Ginger swings with Matt Powers on the front porch of her great-aunt and great-uncle Owens in Kansas City. Ginger hadn't seen Matt since he was the baby she used to dandle on her knee. Ginger herself was pretty small then. Matt is now 25.

Where she went to kindergarten at Benton School in Kansas City, Ginger meets her old principal, J.M. Cottingham, and poses with him for the school camera club. As a pupil Ginger's Health and Deportment were always reported "good."

Ginger meets a childhood friend, Frances Jakobe, who lived across the street from her. Still living in Kansas City, Frances is now Mrs. John Lee, mother of three, including Jackie in her lap, Joan in the corner. Jackie and Ginger exchanged pleasant noises. Below: Ginger reads her great-uncle Owens' family Bible.

Her Family Ancestors Came From Arrow Rock

On her father's side Ginger's ancestors in pre-Civil War days were leading citizens of Arrow Rock, Mo., 85 miles east of Kansas City. Here her great-great-great-grandfather, Dr. John Sappington, raised five handsome daughters who married Missouri Governors with remarkable regularity.

Lavinia Sappington led off my marrying Governor Meredith Marmaduke. Then her sister Jane married Governor Claiborn Jackson. When Jane died, Jackson married another Sappington daughter, Louise. When Louise also died, Jackson returned to Dr. John and asked for the hand of a third daughter, Eliza. "You can have Eliza," said Dr. John, "but don't come back for the old lady. I want her for myself."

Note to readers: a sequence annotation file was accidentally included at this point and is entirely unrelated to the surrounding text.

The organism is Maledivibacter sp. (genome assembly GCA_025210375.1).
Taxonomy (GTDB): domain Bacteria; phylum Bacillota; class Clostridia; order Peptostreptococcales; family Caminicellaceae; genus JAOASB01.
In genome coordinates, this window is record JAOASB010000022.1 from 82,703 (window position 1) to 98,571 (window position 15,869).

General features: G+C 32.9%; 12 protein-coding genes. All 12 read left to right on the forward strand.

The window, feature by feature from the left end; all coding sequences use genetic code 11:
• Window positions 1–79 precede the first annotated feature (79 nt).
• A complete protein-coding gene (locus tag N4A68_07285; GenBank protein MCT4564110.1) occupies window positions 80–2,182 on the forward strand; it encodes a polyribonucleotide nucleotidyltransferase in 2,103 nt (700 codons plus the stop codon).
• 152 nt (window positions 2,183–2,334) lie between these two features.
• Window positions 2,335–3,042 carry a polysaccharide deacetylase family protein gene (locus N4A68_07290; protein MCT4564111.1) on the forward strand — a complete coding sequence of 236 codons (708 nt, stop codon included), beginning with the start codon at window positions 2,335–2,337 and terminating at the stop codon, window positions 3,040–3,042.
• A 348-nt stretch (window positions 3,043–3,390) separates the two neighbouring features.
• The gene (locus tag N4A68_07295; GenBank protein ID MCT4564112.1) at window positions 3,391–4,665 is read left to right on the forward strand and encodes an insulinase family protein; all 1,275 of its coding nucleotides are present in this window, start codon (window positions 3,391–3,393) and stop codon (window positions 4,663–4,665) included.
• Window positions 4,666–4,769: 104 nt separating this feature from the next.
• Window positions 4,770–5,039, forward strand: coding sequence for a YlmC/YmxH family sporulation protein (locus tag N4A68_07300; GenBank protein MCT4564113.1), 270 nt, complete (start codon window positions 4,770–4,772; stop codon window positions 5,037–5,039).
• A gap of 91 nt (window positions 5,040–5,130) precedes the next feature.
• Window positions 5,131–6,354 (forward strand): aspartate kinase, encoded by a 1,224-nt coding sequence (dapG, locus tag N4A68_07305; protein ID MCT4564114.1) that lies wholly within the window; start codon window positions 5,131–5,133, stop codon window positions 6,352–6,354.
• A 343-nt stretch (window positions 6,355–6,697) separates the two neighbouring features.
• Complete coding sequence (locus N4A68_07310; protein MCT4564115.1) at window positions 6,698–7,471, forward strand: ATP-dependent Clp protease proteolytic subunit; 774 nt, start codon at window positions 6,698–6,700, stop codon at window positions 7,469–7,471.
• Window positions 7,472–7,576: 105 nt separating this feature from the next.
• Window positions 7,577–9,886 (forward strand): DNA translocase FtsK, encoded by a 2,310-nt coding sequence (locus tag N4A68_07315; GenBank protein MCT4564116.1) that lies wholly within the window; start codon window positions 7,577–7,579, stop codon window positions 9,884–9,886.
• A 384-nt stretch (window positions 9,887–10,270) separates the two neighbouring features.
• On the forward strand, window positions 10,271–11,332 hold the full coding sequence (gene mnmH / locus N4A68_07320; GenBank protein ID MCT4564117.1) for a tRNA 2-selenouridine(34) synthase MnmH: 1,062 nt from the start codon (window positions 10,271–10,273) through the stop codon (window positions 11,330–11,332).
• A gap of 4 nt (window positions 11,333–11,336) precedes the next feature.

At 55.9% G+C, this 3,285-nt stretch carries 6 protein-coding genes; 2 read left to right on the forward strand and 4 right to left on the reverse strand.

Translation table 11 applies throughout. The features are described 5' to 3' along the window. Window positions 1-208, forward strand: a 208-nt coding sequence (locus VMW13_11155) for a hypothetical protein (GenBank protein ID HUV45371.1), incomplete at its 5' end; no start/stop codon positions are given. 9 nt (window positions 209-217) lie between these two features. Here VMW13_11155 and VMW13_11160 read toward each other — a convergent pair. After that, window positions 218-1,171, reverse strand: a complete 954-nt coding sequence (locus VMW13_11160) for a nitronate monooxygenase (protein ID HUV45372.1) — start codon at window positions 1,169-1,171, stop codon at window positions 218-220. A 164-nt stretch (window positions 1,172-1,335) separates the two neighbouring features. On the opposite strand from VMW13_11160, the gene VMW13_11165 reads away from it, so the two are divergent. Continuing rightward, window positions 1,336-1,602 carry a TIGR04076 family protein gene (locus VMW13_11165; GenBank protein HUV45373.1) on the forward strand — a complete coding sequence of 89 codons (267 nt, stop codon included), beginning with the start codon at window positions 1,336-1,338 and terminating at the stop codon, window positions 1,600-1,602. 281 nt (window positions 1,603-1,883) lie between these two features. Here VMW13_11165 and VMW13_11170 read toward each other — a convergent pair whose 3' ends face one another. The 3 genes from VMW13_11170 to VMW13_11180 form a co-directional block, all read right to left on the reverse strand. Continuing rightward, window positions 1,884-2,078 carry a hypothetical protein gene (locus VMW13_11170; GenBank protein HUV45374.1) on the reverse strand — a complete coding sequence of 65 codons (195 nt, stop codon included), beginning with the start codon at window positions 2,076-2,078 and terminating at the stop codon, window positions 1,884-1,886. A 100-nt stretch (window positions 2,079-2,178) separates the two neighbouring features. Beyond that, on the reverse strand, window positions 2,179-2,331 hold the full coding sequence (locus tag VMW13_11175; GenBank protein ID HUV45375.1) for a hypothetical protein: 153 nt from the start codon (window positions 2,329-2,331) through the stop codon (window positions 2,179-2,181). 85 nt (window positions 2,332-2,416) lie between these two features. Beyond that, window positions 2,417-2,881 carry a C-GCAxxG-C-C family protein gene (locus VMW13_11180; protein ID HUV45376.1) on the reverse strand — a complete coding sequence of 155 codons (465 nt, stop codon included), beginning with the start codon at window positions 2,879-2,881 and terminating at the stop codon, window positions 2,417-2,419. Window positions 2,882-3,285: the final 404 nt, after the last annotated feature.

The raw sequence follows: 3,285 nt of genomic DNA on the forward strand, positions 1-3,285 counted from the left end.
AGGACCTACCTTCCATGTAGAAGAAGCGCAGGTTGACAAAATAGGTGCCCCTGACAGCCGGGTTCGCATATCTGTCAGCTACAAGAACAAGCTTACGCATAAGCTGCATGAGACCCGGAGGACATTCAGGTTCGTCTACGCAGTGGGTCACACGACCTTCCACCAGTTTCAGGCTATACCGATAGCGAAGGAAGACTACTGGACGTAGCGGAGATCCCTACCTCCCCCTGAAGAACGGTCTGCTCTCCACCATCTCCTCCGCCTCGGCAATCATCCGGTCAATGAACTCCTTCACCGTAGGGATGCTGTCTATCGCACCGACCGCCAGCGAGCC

Eliza, by a previous marriage, had four children, one of whom was Ginger's great-great-grandmother.


Ginger visits Arrow Rock, Mo. On the old Santa Fe Trail, where her ancestor moved from Maryland in 1817. Their heirlooms are on exhibit in this tavern.

At tomb of her most famed ancestor, Dr. John Sappington, near Arrow Rock, Ginger reads epitaph: "A truly honest man is the noblest work of God" : "He lay like a warrior taking his rest." --from Alexander Pope and Charles Wolf.

On this sturdy old four-poster, now displayed in the Arrow Rock tavern, Ginger bounces respectfully. It belonged in the household of Dr. John Sappington.

Atop the old Sappington place called Prairie Park, just outside Arrow Rock, Ginger surveys her ancestral acres. Built by Dr. Sappington's son about 1844, Prairie Park, with its high rooms and grand stairway, was a Missouri show place. It is now owned by modest farmers.

From the roof of Prairie park, where Ginger is taking a good look, Dr. Sappington claimed he could see his five daughters' homes. The doctor moved here in his old age, gave his daughters nearby land so he could keep an eye on them. The buildings below are old slave quarters.

Three of a kind are Ginger and her enterprising great-great-great-grandparents, Dr. and Mrs. John Sappington, depicted in anonymous portraits hanging in Arrow Rock tavern. Dr. Sappington introduced quinine pills to cure malaria in Missouri where church bells were rung every night to remind people to take pills. Ginger descends from the Sappingtons through her father, Eddins McMath, who was the son of Louise Eddins, who was the daughter of Elizabeth Pierson, who was the daughter of Eliza Sappington, the doctor's eldest daughter.

A Texas Dance Contest Headed Her to Hollywood


After 20 years Ginger sits at her old school desk in fifth grade at Fort Worth, Texas. With her is Mrs. Ruth Zant, who taught her favorite subject, English.